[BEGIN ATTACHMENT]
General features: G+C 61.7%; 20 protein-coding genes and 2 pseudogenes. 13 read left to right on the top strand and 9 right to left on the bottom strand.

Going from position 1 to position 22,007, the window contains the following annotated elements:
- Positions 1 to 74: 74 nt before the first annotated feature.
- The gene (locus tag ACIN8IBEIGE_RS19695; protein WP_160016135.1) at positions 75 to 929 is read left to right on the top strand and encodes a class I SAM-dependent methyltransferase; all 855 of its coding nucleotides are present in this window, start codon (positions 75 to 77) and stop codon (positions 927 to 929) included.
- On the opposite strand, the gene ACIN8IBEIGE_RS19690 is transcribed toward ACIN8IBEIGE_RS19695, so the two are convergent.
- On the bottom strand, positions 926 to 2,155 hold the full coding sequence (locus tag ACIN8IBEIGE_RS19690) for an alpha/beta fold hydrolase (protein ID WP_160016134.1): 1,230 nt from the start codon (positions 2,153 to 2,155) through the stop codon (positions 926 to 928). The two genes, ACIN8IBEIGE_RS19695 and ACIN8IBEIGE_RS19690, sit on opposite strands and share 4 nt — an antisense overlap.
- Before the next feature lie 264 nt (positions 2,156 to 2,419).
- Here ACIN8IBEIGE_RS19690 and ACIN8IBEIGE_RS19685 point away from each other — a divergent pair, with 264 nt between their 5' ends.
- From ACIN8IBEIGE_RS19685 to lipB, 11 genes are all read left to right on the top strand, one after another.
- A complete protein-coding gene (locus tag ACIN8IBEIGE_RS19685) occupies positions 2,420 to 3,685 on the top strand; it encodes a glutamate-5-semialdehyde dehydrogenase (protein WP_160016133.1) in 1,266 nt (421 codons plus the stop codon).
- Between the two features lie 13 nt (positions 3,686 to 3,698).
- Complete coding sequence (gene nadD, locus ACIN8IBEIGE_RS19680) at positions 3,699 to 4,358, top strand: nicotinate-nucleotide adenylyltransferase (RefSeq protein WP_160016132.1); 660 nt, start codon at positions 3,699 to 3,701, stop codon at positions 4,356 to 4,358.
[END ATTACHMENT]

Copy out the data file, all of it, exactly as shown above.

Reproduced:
General features: G+C 61.7%; 20 protein-coding genes and 2 pseudogenes. 13 read left to right on the top strand and 9 right to left on the bottom strand.

Going from position 1 to position 22,007, the window contains the following annotated elements:
- Positions 1 to 74: 74 nt before the first annotated feature.
- The gene (locus tag ACIN8IBEIGE_RS19695; protein WP_160016135.1) at positions 75 to 929 is read left to right on the top strand and encodes a class I SAM-dependent methyltransferase; all 855 of its coding nucleotides are present in this window, start codon (positions 75 to 77) and stop codon (positions 927 to 929) included.
- On the opposite strand, the gene ACIN8IBEIGE_RS19690 is transcribed toward ACIN8IBEIGE_RS19695, so the two are convergent.
- On the bottom strand, positions 926 to 2,155 hold the full coding sequence (locus tag ACIN8IBEIGE_RS19690) for an alpha/beta fold hydrolase (protein ID WP_160016134.1): 1,230 nt from the start codon (positions 2,153 to 2,155) through the stop codon (positions 926 to 928). The two genes, ACIN8IBEIGE_RS19695 and ACIN8IBEIGE_RS19690, sit on opposite strands and share 4 nt — an antisense overlap.
- Before the next feature lie 264 nt (positions 2,156 to 2,419).
- Here ACIN8IBEIGE_RS19690 and ACIN8IBEIGE_RS19685 point away from each other — a divergent pair, with 264 nt between their 5' ends.
- From ACIN8IBEIGE_RS19685 to lipB, 11 genes are all read left to right on the top strand, one after another.
- A complete protein-coding gene (locus tag ACIN8IBEIGE_RS19685) occupies positions 2,420 to 3,685 on the top strand; it encodes a glutamate-5-semialdehyde dehydrogenase (protein WP_160016133.1) in 1,266 nt (421 codons plus the stop codon).
- Between the two features lie 13 nt (positions 3,686 to 3,698).
- Complete coding sequence (gene nadD, locus ACIN8IBEIGE_RS19680) at positions 3,699 to 4,358, top strand: nicotinate-nucleotide adenylyltransferase (RefSeq protein WP_160016132.1); 660 nt, start codon at positions 3,699 to 3,701, stop codon at positions 4,356 to 4,358.